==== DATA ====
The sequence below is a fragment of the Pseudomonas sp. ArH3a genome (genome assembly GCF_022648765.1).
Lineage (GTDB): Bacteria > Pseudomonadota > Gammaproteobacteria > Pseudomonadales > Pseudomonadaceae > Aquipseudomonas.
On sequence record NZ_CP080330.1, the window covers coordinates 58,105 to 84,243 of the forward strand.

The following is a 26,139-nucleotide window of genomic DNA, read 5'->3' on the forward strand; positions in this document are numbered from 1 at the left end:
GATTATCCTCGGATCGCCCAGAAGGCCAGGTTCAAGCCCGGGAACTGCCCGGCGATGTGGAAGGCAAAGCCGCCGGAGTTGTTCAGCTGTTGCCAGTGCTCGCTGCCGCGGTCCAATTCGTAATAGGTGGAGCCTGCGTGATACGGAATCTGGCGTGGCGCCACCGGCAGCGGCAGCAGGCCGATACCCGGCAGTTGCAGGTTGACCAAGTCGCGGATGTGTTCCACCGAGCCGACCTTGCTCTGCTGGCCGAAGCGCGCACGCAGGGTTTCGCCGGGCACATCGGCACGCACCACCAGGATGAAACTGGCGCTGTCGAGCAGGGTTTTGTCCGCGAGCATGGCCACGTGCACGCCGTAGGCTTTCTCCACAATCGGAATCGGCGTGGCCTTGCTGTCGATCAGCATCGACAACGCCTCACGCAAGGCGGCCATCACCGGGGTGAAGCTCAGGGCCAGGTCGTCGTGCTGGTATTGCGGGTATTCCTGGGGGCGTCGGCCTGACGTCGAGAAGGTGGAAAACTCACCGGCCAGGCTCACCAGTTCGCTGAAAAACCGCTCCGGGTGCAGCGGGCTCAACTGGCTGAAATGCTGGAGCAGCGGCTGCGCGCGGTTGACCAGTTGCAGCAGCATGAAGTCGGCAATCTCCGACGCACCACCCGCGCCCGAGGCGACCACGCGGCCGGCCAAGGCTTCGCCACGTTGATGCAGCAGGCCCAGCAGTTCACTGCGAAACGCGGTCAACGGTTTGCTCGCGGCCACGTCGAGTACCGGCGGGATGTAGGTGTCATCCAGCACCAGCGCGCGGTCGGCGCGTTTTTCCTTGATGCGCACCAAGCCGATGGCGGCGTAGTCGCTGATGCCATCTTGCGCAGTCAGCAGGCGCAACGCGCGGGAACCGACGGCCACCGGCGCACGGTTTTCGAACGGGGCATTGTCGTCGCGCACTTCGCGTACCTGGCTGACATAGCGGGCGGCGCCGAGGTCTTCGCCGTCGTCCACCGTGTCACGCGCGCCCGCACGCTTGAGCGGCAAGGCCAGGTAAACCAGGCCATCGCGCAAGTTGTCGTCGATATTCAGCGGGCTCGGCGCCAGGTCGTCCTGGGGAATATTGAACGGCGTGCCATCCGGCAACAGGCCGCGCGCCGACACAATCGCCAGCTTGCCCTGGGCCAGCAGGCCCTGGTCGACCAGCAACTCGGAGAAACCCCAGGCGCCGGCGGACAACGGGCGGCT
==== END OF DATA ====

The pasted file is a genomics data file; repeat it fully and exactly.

The sequence below is a fragment of the Pseudomonas sp. ArH3a genome (genome assembly GCF_022648765.1).
Lineage (GTDB): Bacteria > Pseudomonadota > Gammaproteobacteria > Pseudomonadales > Pseudomonadaceae > Aquipseudomonas.
On sequence record NZ_CP080330.1, the window covers coordinates 58,105 to 84,243 of the forward strand.

The following is a 26,139-nucleotide window of genomic DNA, read 5'->3' on the forward strand; positions in this document are numbered from 1 at the left end:
GATTATCCTCGGATCGCCCAGAAGGCCAGGTTCAAGCCCGGGAACTGCCCGGCGATGTGGAAGGCAAAGCCGCCGGAGTTGTTCAGCTGTTGCCAGTGCTCGCTGCCGCGGTCCAATTCGTAATAGGTGGAGCCTGCGTGATACGGAATCTGGCGTGGCGCCACCGGCAGCGGCAGCAGGCCGATACCCGGCAGTTGCAGGTTGACCAAGTCGCGGATGTGTTCCACCGAGCCGACCTTGCTCTGCTGGCCGAAGCGCGCACGCAGGGTTTCGCCGGGCACATCGGCACGCACCACCAGGATGAAACTGGCGCTGTCGAGCAGGGTTTTGTCCGCGAGCATGGCCACGTGCACGCCGTAGGCTTTCTCCACAATCGGAATCGGCGTGGCCTTGCTGTCGATCAGCATCGACAACGCCTCACGCAAGGCGGCCATCACCGGGGTGAAGCTCAGGGCCAGGTCGTCGTGCTGGTATTGCGGGTATTCCTGGGGGCGTCGGCCTGACGTCGAGAAGGTGGAAAACTCACCGGCCAGGCTCACCAGTTCGCTGAAAAACCGCTCCGGGTGCAGCGGGCTCAACTGGCTGAAATGCTGGAGCAGCGGCTGCGCGCGGTTGACCAGTTGCAGCAGCATGAAGTCGGCAATCTCCGACGCACCACCCGCGCCCGAGGCGACCACGCGGCCGGCCAAGGCTTCGCCACGTTGATGCAGCAGGCCCAGCAGTTCACTGCGAAACGCGGTCAACGGTTTGCTCGCGGCCACGTCGAGTACCGGCGGGATGTAGGTGTCATCCAGCACCAGCGCGCGGTCGGCGCGTTTTTCCTTGATGCGCACCAAGCCGATGGCGGCGTAGTCGCTGATGCCATCTTGCGCAGTCAGCAGGCGCAACGCGCGGGAACCGACGGCCACCGGCGCACGGTTTTCGAACGGGGCATTGTCGTCGCGCACTTCGCGTACCTGGCTGACATAGCGGGCGGCGCCGAGGTCTTCGCCGTCGTCCACCGTGTCACGCGCGCCCGCACGCTTGAGCGGCAAGGCCAGGTAAACCAGGCCATCGCGCAAGTTGTCGTCGATATTCAGCGGGCTCGGCGCCAGGTCGTCCTGGGGAATATTGAACGGCGTGCCATCCGGCAACAGGCCGCGCGCCGACACAATCGCCAGCTTGCCCTGGGCCAGCAGGCCCTGGTCGACCAGCAACTCGGAGAAACCCCAGGCGCCGGCGGACAACGGGCGGCT